In our last article we focused on how to rebuild a seat frame and carve foam rubber to the shape of the finished seat. Now comes the hard part; upholstering the seat using a pre-made seat cover. Doing so is a learned skill and one that takes a little practice and a lot of patience. It also takes knowledge of a few procedures and tricks, all to be shown here. Fortunately, it doesn't take many specialized tools, so here's what you need:
Tools needed for a re-upholstering job.
To start, place the seat bottom on the workbench. (If the bench is used for other projects it is best to cover it with an old sheet or blanket to prevent soiling the seat cover.) Take the seat bottom cover and turn it inside out.
XKE seats before rebuilding, along with their new covers.
Looking at the underside of the cover, there are probably muslin fabric channels hanging down that require the insertion of a piece of wire. This wire will be the attaching medium that will hold down the "bolster" part of the cover to the seat frame. If you saved the original wires and they are in good condition, insert them in the fabric channel. If not, cut a piece of coat hangar wire to fit.
We are now ready to attach the center section of the seat. Assuming no batting material is needed, we can attach the wired muslin to the seat frame by passing the channel down between the foam rubber pieces. Doing so requires some hog clips and the hog clip pliers, plus the revealing of the most important procedure in upholstery:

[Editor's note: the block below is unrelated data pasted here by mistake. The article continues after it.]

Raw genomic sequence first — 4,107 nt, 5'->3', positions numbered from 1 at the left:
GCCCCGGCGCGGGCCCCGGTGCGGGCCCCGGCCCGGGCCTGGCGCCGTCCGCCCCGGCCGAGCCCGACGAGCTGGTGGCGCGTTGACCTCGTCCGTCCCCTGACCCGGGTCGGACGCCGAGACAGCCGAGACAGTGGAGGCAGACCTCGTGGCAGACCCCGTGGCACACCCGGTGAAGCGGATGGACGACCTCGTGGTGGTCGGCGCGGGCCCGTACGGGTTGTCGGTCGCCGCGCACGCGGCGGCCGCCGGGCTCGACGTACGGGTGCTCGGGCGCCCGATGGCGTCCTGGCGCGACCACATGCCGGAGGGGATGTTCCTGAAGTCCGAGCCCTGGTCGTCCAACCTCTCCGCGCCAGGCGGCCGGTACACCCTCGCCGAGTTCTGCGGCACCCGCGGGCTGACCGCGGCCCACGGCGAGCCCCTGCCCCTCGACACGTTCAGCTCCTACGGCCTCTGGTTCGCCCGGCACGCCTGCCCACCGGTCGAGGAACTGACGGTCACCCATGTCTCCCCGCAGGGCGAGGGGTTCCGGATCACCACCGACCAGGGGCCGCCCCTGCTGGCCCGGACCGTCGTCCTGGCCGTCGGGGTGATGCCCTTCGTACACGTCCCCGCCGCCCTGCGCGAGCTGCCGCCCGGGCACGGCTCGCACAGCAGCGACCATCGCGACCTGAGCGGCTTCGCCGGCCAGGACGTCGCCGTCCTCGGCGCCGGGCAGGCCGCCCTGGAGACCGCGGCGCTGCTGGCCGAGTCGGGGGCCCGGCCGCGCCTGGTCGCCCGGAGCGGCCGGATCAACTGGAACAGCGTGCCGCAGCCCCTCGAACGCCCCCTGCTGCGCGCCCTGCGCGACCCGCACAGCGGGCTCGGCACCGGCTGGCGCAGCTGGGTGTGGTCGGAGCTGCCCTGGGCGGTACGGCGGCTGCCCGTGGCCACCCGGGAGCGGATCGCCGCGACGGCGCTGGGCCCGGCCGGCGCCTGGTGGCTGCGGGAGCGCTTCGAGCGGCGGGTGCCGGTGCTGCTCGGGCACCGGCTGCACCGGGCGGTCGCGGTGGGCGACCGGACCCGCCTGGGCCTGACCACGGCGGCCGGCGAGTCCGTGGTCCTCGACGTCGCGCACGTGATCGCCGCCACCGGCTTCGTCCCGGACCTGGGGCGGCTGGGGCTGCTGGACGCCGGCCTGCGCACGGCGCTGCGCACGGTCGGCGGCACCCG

This is what electric carving knives are really made for...shaping foam rubber.
Our Ford seat cover is bolstered on both sides and the rear, requiring three pieces of wire. Yes, we cut off the end of the coat hanger later.
Always start at the center and work evenly to both sides
This principle can't be stressed enough. Therefore, we put the first hog clip at the center of one wire channel and attach it to the seat frame from underneath. Flipping the seat back up, we center the cover front-to-back and attach a hog clip to the center of the opposite wire channel, attaching it to the seat frame. Working side to side, we progressively work our way from the center out on both wire channels. When finished, the center portion of the seat should look nice and smooth and the cover itself in proper alignment.
The center portion of the cover is hog-clipped to the seat frame. Note that bolter's foam components are removed for clarity.
A little demonstration of proper hog-clipping.
Now it's time to stuff the bolsters. We first installed the foam bolsters, keeping them in place with a little spray glue* to keep them from shifting as we pull the seat cover over them. Before that, however, we need to plan how much stuffing (batting) to use, so it's time for patience and attention to detail. Nothing looks worse than a poorly-upholstered seat that is lumpy or shows weird stretches and wrinkles. No seat cover fits perfectly, and that's what the batting is for.
*Speaking of spray glue, the best stuff we've tried is Camie 303, a foam and fabric spray adhesive. It is manufactured for upholstery professionals, but you can contact them at 800-325-9572 to find out where you can get some. It works great, holds fast and comes in 24-oz cans. A single can will typically do several seats.
The seat cover on the Ford, pulled over only the foam core. Note looseness and lack of an upholstered appearance.